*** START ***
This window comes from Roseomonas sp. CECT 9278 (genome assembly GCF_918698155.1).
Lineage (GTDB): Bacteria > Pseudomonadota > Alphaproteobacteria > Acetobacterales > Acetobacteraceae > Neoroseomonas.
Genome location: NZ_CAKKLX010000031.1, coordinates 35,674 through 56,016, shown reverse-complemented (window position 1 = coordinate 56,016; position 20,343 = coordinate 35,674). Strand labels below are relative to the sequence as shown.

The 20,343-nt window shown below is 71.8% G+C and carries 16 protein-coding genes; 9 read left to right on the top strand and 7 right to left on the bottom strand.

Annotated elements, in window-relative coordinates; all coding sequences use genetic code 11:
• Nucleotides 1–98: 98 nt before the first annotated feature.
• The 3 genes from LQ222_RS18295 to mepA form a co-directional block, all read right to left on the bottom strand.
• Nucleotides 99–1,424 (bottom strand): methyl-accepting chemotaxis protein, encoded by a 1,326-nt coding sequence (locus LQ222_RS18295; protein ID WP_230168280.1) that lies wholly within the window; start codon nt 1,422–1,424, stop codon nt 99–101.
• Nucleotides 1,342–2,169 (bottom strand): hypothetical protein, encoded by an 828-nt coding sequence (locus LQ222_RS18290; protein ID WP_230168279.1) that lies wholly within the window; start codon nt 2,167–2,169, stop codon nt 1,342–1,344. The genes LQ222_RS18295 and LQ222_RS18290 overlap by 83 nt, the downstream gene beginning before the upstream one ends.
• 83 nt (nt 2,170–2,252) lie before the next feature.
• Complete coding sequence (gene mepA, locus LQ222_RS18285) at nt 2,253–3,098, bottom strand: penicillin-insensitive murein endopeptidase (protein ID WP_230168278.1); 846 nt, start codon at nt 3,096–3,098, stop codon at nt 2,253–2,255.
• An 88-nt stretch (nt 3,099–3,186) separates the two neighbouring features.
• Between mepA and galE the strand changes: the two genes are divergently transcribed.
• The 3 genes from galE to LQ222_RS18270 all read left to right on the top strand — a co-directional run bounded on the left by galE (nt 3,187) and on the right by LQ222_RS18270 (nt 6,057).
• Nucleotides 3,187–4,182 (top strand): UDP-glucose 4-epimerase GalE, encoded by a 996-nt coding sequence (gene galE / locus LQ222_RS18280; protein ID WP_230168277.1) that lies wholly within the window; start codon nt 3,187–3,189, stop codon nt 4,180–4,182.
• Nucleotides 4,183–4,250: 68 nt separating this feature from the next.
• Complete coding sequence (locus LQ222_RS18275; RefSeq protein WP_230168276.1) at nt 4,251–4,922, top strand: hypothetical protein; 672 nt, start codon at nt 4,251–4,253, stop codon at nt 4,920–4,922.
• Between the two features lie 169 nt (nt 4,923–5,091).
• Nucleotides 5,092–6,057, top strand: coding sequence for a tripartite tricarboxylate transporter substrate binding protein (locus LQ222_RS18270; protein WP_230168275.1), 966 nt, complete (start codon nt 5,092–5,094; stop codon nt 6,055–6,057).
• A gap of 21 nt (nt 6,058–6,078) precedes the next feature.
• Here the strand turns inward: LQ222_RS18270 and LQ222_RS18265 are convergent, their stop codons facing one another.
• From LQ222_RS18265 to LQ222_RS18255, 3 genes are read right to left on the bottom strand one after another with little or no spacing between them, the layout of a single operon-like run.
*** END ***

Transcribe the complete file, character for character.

This window comes from Roseomonas sp. CECT 9278 (genome assembly GCF_918698155.1).
Lineage (GTDB): Bacteria > Pseudomonadota > Alphaproteobacteria > Acetobacterales > Acetobacteraceae > Neoroseomonas.
Genome location: NZ_CAKKLX010000031.1, coordinates 35,674 through 56,016, shown reverse-complemented (window position 1 = coordinate 56,016; position 20,343 = coordinate 35,674). Strand labels below are relative to the sequence as shown.

The 20,343-nt window shown below is 71.8% G+C and carries 16 protein-coding genes; 9 read left to right on the top strand and 7 right to left on the bottom strand.

Annotated elements, in window-relative coordinates; all coding sequences use genetic code 11:
• Nucleotides 1–98: 98 nt before the first annotated feature.
• The 3 genes from LQ222_RS18295 to mepA form a co-directional block, all read right to left on the bottom strand.
• Nucleotides 99–1,424 (bottom strand): methyl-accepting chemotaxis protein, encoded by a 1,326-nt coding sequence (locus LQ222_RS18295; protein ID WP_230168280.1) that lies wholly within the window; start codon nt 1,422–1,424, stop codon nt 99–101.
• Nucleotides 1,342–2,169 (bottom strand): hypothetical protein, encoded by an 828-nt coding sequence (locus LQ222_RS18290; protein ID WP_230168279.1) that lies wholly within the window; start codon nt 2,167–2,169, stop codon nt 1,342–1,344. The genes LQ222_RS18295 and LQ222_RS18290 overlap by 83 nt, the downstream gene beginning before the upstream one ends.
• 83 nt (nt 2,170–2,252) lie before the next feature.
• Complete coding sequence (gene mepA, locus LQ222_RS18285) at nt 2,253–3,098, bottom strand: penicillin-insensitive murein endopeptidase (protein ID WP_230168278.1); 846 nt, start codon at nt 3,096–3,098, stop codon at nt 2,253–2,255.
• An 88-nt stretch (nt 3,099–3,186) separates the two neighbouring features.
• Between mepA and galE the strand changes: the two genes are divergently transcribed.
• The 3 genes from galE to LQ222_RS18270 all read left to right on the top strand — a co-directional run bounded on the left by galE (nt 3,187) and on the right by LQ222_RS18270 (nt 6,057).
• Nucleotides 3,187–4,182 (top strand): UDP-glucose 4-epimerase GalE, encoded by a 996-nt coding sequence (gene galE / locus LQ222_RS18280; protein ID WP_230168277.1) that lies wholly within the window; start codon nt 3,187–3,189, stop codon nt 4,180–4,182.
• Nucleotides 4,183–4,250: 68 nt separating this feature from the next.
• Complete coding sequence (locus LQ222_RS18275; RefSeq protein WP_230168276.1) at nt 4,251–4,922, top strand: hypothetical protein; 672 nt, start codon at nt 4,251–4,253, stop codon at nt 4,920–4,922.
• Between the two features lie 169 nt (nt 4,923–5,091).
• Nucleotides 5,092–6,057, top strand: coding sequence for a tripartite tricarboxylate transporter substrate binding protein (locus LQ222_RS18270; protein WP_230168275.1), 966 nt, complete (start codon nt 5,092–5,094; stop codon nt 6,055–6,057).
• A gap of 21 nt (nt 6,058–6,078) precedes the next feature.
• Here the strand turns inward: LQ222_RS18270 and LQ222_RS18265 are convergent, their stop codons facing one another.
• From LQ222_RS18265 to LQ222_RS18255, 3 genes are read right to left on the bottom strand one after another with little or no spacing between them, the layout of a single operon-like run.